Wednesday, March 21, 2007

Halliburton’s Dubai Move Does What to Iranian Subsidiary?

The Justice Department investigated Halliburton’s independent subsidiary in 2004 after a 60 Minutes story showed no staff at the Cayman Islands registered corporation. Halliburton CEO then announced in 2005 that his company would exit Iran while “fulfilling current contracts and commitments”. One contract happened to be a brand spanking new deal to develop natural gas fields in the South Pars project.

Both the Justice and Treasury Departments expressed concern about the “independence” of this Halliburton subsidiary, Dubai based Halliburton Products and Services Limited. The 60 Minutes story indicated mail sent to the Cayman Islands was forwarded to Halliburton headquarters in Houston. Treasury officials seemed concerned that the Cayman registered but Dubai based subsidiary had offices in the same building as Kellogg, Brown and Root, another Halliburton sub. This resulted in a formal Justice Department criminal investigation.

Current U.S. law allows independent foreign subsidiaries to conduct business in Iran, but not in Cuba or North Korea. One Congressman has worked for years to close this loophole, Senator Frank Lautenberg (D-NJ). The move of Halliburton Chair and CEO to Dubai raised an odor the Senator wishes to investigate. Frank formally asked the Treasury Department to look into the matter.

In announcing the move, Halliburton CEO Dave Lesar said “My office will be in Dubai, and I will run our entire worldwide operations from that office, Dubai is a great business center.” How will his move impact that independent subsidiary based in Dubai doing business with Iran?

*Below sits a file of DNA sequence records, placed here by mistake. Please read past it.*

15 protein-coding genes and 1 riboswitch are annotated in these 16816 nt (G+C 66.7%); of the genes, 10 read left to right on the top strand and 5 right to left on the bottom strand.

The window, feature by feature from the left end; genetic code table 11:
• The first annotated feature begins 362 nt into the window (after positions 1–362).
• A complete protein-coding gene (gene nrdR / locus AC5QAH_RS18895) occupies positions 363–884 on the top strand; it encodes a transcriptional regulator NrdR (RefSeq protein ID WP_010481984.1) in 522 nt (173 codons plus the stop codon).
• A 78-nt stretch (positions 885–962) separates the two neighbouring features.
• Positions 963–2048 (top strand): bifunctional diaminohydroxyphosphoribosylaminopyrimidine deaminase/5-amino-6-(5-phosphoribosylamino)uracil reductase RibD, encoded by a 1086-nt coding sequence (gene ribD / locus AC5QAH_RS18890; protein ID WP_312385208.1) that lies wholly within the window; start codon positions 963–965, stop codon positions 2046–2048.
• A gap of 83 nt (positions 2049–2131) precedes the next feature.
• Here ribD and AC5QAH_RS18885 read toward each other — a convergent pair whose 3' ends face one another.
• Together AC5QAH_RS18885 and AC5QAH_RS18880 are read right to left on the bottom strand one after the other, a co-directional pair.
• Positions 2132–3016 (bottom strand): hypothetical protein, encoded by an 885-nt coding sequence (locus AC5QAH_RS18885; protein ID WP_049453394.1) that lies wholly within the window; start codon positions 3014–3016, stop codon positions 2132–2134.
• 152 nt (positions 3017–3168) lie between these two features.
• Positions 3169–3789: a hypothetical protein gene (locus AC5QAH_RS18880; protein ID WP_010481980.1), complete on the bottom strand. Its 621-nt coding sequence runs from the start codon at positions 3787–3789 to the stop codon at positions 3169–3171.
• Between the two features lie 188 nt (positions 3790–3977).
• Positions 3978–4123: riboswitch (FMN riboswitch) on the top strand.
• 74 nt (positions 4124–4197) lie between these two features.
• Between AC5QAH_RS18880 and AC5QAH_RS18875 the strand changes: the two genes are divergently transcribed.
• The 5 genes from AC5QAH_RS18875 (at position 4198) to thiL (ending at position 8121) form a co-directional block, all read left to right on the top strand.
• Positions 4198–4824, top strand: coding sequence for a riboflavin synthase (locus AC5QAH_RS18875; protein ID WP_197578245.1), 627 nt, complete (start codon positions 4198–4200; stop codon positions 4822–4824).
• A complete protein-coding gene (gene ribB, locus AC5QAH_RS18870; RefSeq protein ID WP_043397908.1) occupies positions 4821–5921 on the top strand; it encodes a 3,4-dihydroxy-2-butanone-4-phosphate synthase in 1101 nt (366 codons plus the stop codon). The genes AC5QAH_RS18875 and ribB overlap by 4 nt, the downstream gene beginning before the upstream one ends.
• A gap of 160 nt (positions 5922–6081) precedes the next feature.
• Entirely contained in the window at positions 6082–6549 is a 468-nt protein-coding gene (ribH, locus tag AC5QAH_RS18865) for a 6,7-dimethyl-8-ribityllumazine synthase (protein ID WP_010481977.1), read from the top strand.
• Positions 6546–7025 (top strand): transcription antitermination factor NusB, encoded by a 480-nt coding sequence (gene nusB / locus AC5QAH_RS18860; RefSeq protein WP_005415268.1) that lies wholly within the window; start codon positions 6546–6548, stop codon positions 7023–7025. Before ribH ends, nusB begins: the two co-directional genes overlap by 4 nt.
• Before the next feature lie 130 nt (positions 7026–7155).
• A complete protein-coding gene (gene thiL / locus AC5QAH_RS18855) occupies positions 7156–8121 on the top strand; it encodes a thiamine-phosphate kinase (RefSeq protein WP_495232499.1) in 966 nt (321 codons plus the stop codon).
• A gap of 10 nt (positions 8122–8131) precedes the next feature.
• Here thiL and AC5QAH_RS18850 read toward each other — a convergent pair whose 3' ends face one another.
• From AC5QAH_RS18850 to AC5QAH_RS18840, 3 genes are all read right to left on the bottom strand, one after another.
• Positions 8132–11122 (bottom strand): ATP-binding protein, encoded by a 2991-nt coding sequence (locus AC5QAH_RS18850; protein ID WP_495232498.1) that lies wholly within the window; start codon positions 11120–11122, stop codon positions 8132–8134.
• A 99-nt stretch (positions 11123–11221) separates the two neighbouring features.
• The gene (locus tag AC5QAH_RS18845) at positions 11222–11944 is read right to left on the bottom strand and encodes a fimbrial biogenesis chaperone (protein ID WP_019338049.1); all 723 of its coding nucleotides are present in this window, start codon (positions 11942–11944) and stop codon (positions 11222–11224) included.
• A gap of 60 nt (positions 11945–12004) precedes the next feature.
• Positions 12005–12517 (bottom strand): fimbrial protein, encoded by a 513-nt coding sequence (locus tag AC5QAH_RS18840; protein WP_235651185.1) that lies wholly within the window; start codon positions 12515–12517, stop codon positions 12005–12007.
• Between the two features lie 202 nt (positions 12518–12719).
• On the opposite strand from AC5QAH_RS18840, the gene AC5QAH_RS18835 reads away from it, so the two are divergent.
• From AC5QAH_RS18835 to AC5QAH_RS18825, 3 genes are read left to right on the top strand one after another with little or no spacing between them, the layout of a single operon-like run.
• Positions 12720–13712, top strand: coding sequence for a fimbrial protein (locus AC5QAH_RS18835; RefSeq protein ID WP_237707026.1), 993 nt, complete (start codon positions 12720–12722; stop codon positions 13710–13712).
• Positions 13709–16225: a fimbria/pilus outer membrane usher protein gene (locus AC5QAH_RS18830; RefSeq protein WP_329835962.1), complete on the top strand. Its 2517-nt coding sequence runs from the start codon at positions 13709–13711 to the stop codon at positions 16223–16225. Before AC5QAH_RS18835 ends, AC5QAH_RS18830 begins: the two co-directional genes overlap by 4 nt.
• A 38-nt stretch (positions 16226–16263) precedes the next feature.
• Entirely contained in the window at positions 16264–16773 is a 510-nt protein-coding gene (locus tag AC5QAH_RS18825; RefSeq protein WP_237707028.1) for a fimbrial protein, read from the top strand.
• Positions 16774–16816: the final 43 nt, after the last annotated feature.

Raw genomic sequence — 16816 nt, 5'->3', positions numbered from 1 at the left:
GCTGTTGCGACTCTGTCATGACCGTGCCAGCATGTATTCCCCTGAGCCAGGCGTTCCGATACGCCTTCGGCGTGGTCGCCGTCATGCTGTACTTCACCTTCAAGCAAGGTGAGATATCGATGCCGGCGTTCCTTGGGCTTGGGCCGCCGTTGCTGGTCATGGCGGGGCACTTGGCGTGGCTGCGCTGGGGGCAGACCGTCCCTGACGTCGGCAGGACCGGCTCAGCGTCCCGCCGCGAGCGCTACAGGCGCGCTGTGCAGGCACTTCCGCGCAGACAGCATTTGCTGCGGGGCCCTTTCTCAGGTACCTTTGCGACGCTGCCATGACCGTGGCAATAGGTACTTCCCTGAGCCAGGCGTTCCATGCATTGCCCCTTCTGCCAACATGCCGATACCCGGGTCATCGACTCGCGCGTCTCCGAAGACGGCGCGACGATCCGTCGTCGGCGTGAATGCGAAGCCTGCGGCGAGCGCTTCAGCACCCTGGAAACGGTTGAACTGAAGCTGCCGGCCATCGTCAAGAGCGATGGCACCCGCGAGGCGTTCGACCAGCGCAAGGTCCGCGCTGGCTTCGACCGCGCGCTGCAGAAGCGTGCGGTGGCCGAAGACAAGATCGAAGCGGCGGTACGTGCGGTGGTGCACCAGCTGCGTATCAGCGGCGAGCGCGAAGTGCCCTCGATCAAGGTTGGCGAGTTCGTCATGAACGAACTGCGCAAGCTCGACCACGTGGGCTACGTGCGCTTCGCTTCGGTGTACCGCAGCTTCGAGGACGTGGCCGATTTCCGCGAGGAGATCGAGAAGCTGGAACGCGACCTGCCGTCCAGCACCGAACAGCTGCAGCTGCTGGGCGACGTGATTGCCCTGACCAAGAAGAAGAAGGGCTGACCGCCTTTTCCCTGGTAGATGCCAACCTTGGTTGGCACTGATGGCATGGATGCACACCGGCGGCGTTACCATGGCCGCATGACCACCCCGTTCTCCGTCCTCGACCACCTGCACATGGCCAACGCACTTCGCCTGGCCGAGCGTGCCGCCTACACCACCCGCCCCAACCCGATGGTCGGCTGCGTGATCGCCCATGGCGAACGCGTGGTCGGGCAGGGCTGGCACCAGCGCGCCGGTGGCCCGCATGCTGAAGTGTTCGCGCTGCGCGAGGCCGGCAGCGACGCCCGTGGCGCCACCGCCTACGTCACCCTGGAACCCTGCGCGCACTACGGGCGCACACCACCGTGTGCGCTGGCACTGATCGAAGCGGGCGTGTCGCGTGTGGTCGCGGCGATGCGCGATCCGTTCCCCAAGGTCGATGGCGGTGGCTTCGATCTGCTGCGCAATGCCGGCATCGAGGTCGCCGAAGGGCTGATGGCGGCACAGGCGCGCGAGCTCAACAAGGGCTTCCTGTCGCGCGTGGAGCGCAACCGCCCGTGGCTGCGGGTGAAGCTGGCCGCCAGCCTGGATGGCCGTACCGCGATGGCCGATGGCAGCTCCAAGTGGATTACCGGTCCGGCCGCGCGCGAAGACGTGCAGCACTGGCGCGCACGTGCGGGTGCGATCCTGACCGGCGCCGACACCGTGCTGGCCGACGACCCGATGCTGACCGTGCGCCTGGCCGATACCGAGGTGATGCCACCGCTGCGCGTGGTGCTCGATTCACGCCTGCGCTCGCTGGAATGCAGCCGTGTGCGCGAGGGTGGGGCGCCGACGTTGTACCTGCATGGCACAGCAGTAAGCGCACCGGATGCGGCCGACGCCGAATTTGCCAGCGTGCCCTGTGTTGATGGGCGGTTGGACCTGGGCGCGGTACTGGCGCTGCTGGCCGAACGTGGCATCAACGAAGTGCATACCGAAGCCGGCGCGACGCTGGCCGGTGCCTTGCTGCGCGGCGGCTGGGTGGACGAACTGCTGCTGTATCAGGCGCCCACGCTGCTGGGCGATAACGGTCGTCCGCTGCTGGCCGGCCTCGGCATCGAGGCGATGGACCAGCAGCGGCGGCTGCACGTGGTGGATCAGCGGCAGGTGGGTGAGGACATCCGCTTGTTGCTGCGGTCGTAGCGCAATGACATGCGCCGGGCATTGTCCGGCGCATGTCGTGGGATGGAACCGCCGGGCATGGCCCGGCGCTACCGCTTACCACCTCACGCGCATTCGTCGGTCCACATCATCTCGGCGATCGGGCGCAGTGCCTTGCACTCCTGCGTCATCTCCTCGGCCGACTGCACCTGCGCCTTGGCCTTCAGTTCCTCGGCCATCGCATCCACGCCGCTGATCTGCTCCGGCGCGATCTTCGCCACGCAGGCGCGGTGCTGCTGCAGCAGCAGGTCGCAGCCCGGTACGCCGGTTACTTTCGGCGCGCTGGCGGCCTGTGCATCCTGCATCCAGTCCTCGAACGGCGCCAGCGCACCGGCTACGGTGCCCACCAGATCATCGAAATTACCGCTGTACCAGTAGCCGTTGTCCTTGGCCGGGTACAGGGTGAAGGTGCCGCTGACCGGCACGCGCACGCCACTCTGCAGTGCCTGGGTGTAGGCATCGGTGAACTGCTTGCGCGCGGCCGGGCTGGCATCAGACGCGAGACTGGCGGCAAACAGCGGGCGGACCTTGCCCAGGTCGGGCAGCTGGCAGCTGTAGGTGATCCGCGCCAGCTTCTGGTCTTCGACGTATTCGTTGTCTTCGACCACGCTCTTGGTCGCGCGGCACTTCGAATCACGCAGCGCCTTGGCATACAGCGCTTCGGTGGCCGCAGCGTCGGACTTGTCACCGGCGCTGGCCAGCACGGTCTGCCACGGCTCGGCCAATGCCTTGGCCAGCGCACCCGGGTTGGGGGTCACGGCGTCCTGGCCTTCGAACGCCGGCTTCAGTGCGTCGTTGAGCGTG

Lesar also said “At this point in time we clearly see there are greater opportunities in the eastern hemisphere than the western hemisphere.” Driving that point home is the company’s announced spin off of Kellogg, Brown and Root, the huge Pentagon contractor. Just a month ago Halliburton announced its plans to selling their 81% stake in KBR. They’re currently offering shareholders the opportunity to exchange shares.

Money is driving the move to Dubai according to legal experts. Corporate litigation specialists said Halliburton would still be subject to such laws as the Foreign Corrupt Practices Act and Sarbanes-Oxley as a company traded on U.S. stock exchanges and run by U.S. citizens.

"The bottom line seems to be that the only change in status is in respect to tax consequences," said Gregory Craig, an attorney with Williams and Connolly. Foreign income paid to a company based abroad would not be subject to U.S. taxes, according to Craig.

At first the company would not comment on any tax changes. After the firestorm of questions Halliburton said that it anticipated "absolutely no tax benefits" from moving its headquarters to Dubai, which has a zero tax rate. It noted Houston would remain the company's principal executive office.

But tax expert Martin Sullivan said Halliburton's move would change its tax situation "significantly" even with the company still registered in the US. Mr. Sullivan stated by basing its Chairman and Chief Executive in Dubai, Halliburton would be able to argue that some portion of its profits should be attributed to the no-tax jurisdiction.

The director of the Center for Corporate Policy, Charlie Cray said his primary concern was that the move would further reduce Halliburton's overall accountability. "They have proven very adept at circumventing American policy and restrictions by using offshore subsidiaries.”

While it remains to be seen if the average American loses in this deal from a tax perspective, Halliburton’s latest press release provides some insight as the company announced a new plant in Monterrey, Mexico. The facility will manufacture oilfield equipment for upstream customers. Do you know of any U.S. towns that could use the jobs?

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